@pellgarlic - It didn't list what mode it was, but it is a fairly old camera by modern standards. Also it was on full auto when I took these shots as well. Also took a look at the programmable mode but it's even more limited. Can't even set the ISO above 400 on it.

I do have a DSLR but it's the first time I've ever had one and I'm still learning how to use it. Needless to say so far it's been mixed results, but I'm learning slowly though.

@Nibor - I took the liberty of creating an album on photobucket of all my afocal photography (well the good ones anyway!). It's not spectacular stuff but it shows that afocal isn't all pointless. You can get good results, just nothing special. But at least you're not limited to Luna shots. :-)

Afocal Amateur Astronomy pictures by benjy85pb - Photobucket

Link to comment
Share on other sites

I do have a DSLR but it's the first time I've ever had one and I'm still learning how to use it. Needless to say so far it's been mixed results, but I'm learning slowly though.

same as with anything, the more control the device allows the user, the longer it takes to fully get to grips with it. in the end, i think fully manual control is well worth it for certain things - holiday snapshots are "good enough" when using the auto modes, but something like astrophotography definitely benefits from the manual control (not that i've done much of it myself tbh... =P ).

at the risk of telling you how to "suck eggs", and in the event that it might help anyone else, it basically comes down to understanding the balance between three factors - shutter speed, aperture, and "ISO" (i put that in quotes 'cos although it's used in digital cameras, and in practice has pretty much the same effect as it did with film, it's more a useful "re-purposing" of the term for the digital world than an exact duplicate of function). adjust any one of those, and you change the exposure.

so, first, it's best to put the camera in "manual focus" mode, and set it to near infinity. then, put your camera in "M" (manual) mode, find the controls for setting each of these three values, then take a photo. if the photo comes out too dark, you need to increase the exposure, by either (a) lengthening the shutter speed (e.g. from 1 second to 10 seconds), (:) enlarging the aperture (e.g. from F8 to F2.8 - conversely, the smaller the number, the larger the aperture), or © increasing the ISO (e.g. from ISO 200 to ISO 800). if the photo is too light go the other way. =)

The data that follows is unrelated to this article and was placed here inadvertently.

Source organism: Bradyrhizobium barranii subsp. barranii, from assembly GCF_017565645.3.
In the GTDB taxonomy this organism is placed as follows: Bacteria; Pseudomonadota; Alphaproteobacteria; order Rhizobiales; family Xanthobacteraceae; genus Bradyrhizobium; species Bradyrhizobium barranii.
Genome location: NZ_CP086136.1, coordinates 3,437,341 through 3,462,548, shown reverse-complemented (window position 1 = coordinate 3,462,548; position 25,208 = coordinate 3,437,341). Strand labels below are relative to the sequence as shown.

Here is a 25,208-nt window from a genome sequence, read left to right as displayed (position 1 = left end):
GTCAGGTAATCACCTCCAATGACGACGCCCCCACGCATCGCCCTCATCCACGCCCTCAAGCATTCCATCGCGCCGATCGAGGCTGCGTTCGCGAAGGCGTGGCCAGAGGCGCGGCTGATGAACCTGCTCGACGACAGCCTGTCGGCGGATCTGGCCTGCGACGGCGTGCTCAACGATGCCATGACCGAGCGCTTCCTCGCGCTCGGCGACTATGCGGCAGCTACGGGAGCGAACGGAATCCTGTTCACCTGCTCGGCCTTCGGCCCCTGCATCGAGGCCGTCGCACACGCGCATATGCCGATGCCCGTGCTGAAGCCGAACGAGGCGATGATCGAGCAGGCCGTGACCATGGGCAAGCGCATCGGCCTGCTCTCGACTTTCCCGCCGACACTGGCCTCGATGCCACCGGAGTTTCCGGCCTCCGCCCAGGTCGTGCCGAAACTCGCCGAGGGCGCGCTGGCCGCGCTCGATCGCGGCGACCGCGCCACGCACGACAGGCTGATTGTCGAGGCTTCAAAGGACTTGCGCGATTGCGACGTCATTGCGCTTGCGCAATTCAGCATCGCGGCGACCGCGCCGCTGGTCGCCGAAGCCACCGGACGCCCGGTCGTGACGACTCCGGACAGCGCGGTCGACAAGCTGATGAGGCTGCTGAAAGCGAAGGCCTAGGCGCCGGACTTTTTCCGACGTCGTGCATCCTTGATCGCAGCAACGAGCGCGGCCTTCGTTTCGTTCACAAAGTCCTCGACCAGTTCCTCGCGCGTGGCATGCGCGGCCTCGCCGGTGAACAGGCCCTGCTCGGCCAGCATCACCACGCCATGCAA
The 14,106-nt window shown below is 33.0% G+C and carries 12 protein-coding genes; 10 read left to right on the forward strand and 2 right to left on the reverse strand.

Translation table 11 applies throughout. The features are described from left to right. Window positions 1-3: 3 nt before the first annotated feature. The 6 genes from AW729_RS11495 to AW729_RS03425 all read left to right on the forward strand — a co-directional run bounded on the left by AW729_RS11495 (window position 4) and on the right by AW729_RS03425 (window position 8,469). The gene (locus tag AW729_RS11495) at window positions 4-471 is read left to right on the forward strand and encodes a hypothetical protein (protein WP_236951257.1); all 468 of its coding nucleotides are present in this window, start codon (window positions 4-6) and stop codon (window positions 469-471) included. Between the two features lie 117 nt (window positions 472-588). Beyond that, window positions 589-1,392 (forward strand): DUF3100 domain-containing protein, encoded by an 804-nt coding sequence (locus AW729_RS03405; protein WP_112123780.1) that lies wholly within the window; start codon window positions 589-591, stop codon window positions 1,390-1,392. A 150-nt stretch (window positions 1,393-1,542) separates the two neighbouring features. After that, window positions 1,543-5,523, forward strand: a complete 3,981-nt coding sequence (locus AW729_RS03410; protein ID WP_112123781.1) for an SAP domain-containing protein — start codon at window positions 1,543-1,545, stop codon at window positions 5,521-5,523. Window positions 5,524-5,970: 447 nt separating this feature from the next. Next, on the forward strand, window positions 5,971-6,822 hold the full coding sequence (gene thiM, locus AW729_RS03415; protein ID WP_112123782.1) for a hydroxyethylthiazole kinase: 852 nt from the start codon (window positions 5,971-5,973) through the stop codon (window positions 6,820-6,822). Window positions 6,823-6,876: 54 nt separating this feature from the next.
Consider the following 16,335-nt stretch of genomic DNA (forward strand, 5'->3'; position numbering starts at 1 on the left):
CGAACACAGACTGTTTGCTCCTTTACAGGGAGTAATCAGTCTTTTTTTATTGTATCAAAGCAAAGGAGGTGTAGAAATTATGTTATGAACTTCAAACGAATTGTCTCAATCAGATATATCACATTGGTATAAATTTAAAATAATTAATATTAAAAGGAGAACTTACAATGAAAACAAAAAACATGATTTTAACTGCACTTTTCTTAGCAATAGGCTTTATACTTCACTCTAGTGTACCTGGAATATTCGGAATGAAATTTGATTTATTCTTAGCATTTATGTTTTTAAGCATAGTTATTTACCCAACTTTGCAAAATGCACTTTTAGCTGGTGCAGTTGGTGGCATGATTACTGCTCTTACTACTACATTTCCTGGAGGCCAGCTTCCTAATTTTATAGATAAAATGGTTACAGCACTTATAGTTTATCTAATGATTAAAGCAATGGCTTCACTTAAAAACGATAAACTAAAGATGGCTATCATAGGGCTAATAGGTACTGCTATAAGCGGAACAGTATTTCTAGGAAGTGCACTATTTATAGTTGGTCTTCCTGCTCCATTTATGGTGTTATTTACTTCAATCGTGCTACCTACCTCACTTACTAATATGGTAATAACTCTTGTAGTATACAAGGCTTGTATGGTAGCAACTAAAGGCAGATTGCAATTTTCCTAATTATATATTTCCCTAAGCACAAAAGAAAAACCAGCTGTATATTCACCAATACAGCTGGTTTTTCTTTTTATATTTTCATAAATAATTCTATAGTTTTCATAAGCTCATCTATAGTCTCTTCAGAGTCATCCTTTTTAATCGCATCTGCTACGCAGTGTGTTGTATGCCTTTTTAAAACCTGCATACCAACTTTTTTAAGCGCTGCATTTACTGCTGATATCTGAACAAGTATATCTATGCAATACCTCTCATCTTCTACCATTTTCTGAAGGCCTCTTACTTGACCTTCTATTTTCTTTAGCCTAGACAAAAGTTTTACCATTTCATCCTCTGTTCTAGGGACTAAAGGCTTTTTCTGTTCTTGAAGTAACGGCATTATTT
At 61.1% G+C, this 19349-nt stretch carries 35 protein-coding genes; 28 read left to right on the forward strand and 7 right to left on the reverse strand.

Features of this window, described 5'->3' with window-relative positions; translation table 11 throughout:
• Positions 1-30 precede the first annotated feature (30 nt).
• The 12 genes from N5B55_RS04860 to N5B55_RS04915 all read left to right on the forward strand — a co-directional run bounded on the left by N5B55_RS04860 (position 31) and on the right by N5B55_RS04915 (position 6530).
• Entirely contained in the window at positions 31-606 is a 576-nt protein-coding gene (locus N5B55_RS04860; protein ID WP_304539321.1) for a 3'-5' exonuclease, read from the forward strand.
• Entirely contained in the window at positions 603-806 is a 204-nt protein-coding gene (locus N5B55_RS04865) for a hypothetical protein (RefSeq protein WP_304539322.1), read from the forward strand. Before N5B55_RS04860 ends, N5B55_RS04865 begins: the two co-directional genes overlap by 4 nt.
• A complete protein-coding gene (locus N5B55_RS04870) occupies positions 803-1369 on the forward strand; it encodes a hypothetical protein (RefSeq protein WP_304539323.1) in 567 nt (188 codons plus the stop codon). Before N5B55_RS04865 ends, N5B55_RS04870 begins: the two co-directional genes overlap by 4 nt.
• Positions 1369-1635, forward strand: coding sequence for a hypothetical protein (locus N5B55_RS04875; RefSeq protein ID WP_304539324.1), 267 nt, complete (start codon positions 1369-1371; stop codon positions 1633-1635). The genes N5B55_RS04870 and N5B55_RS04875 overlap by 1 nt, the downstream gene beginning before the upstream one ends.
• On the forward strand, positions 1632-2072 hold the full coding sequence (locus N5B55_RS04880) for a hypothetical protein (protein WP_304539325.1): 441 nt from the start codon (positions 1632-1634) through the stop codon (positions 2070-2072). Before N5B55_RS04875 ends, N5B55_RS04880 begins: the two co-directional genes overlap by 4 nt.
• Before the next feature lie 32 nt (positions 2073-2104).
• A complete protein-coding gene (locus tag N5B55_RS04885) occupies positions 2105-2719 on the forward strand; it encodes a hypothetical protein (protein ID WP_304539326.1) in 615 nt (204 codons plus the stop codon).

set the ISO too high, and your picture will look grainy. set the shutter speed too high, and you'll get "motion trails" on the stars. set the aperture too wide can mean it's difficult to set the focus on what you want (less of a problem with astrophotography i believe, as the stars are all pretty much at "infinity" =P ).

so it's just a case of finding the best balance between shutter speed, aperture and ISO. that best balance will lie in different places for different purposes. doing astrophotography, using a tripod, shutter speed can safely be quite long (although as i say - if you go too long, you'll get "star trails" - sometimes this effect is desirable though =) ). aperture should be as wide as possible to allow in as much light as possible. and i'd stick to the lowest ISO you can get away with - that's the one factor that generally has an undesirable effect when increased - the other two can work well in either direction, depending on your desired outcome.

HTH =)

Link to comment
Share on other sites

@pellgarlic - It didn't list what mode it was, but it is a fairly old camera by modern standards. Also it was on full auto when I took these shots as well. Also took a look at the programmable mode but it's even more limited. Can't even set the ISO above 400 on it.

I do have a DSLR but it's the first time I've ever had one and I'm still learning how to use it. Needless to say so far it's been mixed results, but I'm learning slowly though.

@Nibor - I took the liberty of creating an album on photobucket of all my afocal photography (well the good ones anyway!). It's not spectacular stuff but it shows that afocal isn't all pointless. You can get good results, just nothing special. But at least you're not limited to Luna shots. :-)

Afocal Amateur Astronomy pictures by benjy85pb - Photobucket

benjy85pb

Many thanks for your comments and the link to your pix. I will be very pleased if I can get results like yours!! - I forsee some experimention with exposure settings forthcoming when the skies clear!!

Robin

Link to comment
Share on other sites

@Nibor - No problem mate. And don't worry, pictures like that are surprisingly easy to achieve one's you've done a bit of fiddling around. Just takes a bit of patience and trail and error. :-)

@pellgarlic - Indeed you were so I chose to ignore it for being somewhat condescending. Although I'm new to DSLR's and their use in this field I do have the basic awareness of how to use them. But putting that into practice and gaining experience in using them effectively is different then just reading about it or being told. So yes I am inexperienced at them but I'm slowly gaining experience in how to use them to best of my abilities and capabilities.

As you can see from my photobucket, they're not amazing pictures like you see here but I've learnt a lot from just the afocal work and have made steady improvements, and will continue to do so. :-)

Link to comment
Share on other sites

Create an account or sign in to comment

You need to be a member in order to leave a comment

Create an account

Sign up for a new account in our community. It's easy!

Register a new account

Sign in

Already have an account? Sign in here.

Sign In Now
 Share

  • Recently Browsing   0 members

    No registered users viewing this page.

×
×
  • Create New...

Important Information

We have placed cookies on your device to help make this website better. You can adjust your cookie settings, otherwise we'll assume you're okay to continue. By using this site, you agree to our Terms of Use.